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Age-related differences in executive function among children with spina bifida/hydrocephalus based on parent behavior ratings.
|Title||Age-related differences in executive function among children with spina bifida/hydrocephalus based on parent behavior ratings.|
|Publication Type||Journal Article|
|Year of Publication||2008|
|Authors||Tarazi RA, Zabel AT, Mahone ME|
|Journal||The Clinical neuropsychologist|
|Date Published||2008 Jul|
Previous research has suggested that adolescents with myelomeningocele and shunted hydrocephalus (MMH) have difficulties with aspects of executive functioning and, in turn, with functional independence. There is little research, however, examining patterns of executive functioning across adolescence in this population. The goal of this cross-sectional study was to examine parent ratings of executive function in children with MMH and in typically developing peers across late childhood and adolescence. Parents of 36 individuals with MMH and 35 typically developing peers, ages 10 to 18 years, completed the Behavior Rating Inventory of Executive Function (BRIEF). The BRIEF is organized into eight scales and two primary indices-Metacognition (MCI) and Behavioral Regulation (BRI). As a whole, the children with MMH had significantly higher BRIEF T-scores, as well as a higher prevalence of clinically significant T-scores across subscales, particularly those representing cognitive control. Effects of group, age, and age-by-group interactions on the mean raw scores of the MCI and BRI were examined using regression analyses. There were significant group effects (p <. 05) for both the BRI and MCI, with the controls having significantly lower mean ratings than the MMH group. There was also a significant contribution of age-by-group interaction on the BRI (p <. 05). Although mean raw scores on the BRI for the MMH group remained stable across ages, mean raw scores in the control group decreased as age increased. Thus, healthy children have age-related improvements in executive control behaviors across adolescence, particularly behavioral control, while children with MMH demonstrate no age-related improvements in parent reported executive behaviors across adolescence. Therefore, children with MMH may continue to require targeted interventions and modifications to address executive dysfunction into young adulthood in order to promote functional independence.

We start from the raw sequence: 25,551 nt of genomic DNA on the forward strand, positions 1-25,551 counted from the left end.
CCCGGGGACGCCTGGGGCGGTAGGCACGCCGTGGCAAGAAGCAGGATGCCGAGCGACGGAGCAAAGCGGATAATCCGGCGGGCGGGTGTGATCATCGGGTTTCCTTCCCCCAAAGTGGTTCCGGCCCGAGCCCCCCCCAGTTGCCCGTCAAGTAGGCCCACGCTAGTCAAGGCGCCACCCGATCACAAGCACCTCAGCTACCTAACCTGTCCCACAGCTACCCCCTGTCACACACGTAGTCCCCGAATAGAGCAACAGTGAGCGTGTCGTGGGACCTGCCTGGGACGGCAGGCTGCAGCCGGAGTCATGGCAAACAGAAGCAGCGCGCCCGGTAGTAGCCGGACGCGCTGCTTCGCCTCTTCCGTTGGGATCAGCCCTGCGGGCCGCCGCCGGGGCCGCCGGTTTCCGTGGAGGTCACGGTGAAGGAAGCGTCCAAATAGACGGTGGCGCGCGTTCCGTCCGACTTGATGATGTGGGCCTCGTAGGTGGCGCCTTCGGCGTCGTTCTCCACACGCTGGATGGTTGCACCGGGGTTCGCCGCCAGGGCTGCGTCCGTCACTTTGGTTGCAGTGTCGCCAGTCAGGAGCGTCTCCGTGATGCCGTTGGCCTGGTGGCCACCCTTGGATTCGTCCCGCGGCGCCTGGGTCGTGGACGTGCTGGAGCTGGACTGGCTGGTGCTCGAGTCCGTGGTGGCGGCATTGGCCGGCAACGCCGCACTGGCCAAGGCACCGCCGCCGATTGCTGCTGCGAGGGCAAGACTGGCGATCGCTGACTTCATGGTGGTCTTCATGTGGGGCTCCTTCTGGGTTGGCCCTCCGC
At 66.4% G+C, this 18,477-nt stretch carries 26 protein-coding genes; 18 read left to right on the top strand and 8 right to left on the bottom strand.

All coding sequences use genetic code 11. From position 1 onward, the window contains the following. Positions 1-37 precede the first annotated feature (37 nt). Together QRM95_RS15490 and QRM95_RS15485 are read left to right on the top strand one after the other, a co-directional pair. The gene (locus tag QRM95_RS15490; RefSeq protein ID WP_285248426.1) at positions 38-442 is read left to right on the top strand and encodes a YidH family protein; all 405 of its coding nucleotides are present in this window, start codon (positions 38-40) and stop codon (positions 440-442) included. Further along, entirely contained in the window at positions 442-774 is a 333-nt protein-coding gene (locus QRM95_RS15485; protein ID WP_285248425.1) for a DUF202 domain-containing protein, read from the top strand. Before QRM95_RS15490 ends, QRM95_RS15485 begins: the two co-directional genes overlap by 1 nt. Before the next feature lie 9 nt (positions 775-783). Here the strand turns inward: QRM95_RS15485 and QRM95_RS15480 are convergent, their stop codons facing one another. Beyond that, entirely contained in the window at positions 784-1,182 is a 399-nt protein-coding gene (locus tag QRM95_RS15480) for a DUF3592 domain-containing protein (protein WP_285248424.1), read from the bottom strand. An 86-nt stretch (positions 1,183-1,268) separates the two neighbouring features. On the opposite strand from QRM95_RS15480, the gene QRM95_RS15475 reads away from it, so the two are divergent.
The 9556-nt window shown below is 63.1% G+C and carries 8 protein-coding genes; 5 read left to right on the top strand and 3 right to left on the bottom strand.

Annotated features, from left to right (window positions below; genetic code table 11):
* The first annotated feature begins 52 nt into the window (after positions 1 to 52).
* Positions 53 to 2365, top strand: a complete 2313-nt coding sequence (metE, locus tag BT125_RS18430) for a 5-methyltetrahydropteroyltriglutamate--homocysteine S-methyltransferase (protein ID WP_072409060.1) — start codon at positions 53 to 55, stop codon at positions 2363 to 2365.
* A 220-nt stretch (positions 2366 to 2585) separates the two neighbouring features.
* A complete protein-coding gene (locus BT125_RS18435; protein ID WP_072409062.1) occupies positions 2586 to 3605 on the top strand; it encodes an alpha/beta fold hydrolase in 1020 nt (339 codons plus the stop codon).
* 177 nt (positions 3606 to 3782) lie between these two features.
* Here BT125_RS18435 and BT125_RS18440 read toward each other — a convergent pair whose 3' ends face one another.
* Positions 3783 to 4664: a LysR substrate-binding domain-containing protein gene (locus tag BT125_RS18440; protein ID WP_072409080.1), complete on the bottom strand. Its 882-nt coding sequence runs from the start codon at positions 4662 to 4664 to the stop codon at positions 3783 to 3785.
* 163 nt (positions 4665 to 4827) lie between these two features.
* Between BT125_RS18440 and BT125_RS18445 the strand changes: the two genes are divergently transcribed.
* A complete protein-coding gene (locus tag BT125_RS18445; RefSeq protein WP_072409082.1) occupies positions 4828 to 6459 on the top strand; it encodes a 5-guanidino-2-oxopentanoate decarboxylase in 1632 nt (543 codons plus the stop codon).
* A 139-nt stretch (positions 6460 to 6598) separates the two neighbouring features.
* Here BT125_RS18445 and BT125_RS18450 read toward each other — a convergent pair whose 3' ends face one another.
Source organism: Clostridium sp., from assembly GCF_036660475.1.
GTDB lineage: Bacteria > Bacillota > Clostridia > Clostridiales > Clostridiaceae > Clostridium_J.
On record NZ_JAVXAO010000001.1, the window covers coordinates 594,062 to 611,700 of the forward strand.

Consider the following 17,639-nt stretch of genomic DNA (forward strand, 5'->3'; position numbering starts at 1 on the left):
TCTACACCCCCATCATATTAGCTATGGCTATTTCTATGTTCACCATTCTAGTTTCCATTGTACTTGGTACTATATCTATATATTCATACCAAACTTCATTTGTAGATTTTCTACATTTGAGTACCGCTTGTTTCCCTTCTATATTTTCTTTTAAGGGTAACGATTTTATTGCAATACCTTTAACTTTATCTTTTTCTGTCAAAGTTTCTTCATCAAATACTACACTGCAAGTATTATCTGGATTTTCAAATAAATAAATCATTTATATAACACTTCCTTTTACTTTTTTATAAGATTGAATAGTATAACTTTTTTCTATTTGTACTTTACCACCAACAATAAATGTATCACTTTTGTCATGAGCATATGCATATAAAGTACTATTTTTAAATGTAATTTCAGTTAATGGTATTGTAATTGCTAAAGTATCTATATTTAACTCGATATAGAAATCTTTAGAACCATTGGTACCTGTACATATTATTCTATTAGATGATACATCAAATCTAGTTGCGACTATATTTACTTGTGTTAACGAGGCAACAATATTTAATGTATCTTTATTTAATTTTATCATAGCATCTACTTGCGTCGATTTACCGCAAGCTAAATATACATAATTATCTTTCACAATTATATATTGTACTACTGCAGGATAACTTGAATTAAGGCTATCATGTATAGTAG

|Alternate Journal||Clin Neuropsychol|